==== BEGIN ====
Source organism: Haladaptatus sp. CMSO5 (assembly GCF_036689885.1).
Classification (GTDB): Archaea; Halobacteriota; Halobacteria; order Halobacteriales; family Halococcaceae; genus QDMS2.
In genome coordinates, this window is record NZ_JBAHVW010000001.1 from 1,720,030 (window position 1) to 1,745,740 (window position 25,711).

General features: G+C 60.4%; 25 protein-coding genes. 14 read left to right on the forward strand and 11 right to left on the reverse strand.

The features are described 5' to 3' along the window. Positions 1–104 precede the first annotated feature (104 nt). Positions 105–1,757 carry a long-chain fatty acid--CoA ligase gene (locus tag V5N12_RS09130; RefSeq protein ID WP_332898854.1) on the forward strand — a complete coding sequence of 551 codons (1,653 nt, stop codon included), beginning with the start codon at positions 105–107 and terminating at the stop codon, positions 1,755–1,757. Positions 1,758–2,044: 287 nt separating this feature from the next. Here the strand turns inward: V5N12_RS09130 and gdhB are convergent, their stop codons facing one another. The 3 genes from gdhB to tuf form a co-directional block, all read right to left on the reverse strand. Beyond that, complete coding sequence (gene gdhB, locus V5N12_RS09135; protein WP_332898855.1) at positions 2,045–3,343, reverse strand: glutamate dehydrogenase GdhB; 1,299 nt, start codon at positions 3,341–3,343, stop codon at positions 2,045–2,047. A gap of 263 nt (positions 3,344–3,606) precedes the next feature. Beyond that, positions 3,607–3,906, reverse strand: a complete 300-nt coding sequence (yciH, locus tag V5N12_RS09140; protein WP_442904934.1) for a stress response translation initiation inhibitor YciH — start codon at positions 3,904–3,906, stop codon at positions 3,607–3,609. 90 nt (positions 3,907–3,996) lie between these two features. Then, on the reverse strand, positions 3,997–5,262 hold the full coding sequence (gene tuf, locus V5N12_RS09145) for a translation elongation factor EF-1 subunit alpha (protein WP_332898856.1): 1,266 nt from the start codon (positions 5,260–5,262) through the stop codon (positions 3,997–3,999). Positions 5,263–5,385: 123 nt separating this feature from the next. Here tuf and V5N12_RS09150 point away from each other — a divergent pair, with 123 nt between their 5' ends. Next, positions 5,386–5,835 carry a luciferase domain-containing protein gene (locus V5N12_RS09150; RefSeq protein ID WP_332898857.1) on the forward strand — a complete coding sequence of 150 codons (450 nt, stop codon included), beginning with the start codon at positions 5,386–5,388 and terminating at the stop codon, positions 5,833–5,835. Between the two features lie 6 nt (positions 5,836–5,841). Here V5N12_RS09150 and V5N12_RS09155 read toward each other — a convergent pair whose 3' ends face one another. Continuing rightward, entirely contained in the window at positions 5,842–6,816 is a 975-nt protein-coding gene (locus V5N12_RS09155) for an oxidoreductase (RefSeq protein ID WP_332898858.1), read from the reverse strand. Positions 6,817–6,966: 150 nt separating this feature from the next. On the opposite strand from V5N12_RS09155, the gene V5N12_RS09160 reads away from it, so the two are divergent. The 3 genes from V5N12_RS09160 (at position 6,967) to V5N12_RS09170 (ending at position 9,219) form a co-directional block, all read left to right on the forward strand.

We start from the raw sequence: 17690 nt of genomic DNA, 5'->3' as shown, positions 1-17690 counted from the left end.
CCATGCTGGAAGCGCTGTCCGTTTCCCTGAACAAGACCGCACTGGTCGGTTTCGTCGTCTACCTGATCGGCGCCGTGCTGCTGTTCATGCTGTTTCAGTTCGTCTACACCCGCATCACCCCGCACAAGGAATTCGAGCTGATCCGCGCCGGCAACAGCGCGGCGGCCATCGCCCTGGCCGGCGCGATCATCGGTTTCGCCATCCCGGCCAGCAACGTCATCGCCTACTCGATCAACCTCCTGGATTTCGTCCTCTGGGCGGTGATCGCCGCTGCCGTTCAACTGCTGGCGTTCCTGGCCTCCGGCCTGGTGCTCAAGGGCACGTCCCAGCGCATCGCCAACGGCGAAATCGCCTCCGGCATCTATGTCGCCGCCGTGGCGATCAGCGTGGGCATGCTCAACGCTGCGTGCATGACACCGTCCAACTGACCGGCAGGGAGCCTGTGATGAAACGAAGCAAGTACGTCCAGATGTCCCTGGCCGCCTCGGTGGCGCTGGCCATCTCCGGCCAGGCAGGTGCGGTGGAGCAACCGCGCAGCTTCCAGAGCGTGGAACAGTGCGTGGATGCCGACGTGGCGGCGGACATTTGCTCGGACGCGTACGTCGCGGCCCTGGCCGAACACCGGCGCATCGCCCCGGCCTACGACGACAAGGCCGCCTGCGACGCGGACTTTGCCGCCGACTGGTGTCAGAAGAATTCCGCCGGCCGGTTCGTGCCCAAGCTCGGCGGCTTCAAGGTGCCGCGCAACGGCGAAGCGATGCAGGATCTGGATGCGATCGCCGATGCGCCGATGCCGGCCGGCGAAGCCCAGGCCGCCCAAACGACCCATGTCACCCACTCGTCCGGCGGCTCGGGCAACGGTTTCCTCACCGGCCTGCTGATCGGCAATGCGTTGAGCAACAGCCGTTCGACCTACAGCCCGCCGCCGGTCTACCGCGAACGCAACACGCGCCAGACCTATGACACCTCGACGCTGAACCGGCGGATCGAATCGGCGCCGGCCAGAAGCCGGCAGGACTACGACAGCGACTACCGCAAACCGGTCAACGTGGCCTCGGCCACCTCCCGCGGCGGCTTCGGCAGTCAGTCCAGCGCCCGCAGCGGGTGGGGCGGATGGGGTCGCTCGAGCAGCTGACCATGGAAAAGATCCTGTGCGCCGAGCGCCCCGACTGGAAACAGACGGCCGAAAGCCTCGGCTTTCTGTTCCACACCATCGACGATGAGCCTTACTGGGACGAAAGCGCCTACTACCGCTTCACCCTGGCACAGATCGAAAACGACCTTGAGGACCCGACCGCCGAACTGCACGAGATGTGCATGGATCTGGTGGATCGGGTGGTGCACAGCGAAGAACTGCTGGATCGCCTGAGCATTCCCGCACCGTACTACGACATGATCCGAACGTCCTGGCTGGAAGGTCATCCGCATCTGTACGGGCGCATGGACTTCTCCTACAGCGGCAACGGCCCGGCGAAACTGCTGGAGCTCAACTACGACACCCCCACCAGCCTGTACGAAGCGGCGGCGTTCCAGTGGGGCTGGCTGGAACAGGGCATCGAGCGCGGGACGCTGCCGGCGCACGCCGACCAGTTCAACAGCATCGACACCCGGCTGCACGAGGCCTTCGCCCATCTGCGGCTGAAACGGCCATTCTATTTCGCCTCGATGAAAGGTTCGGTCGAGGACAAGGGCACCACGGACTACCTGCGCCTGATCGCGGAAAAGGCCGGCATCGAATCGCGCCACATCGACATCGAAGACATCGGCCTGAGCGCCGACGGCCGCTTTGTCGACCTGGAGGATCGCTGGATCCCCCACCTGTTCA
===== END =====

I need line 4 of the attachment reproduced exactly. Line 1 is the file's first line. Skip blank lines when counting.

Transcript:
General features: G+C 60.4%; 25 protein-coding genes. 14 read left to right on the forward strand and 11 right to left on the reverse strand.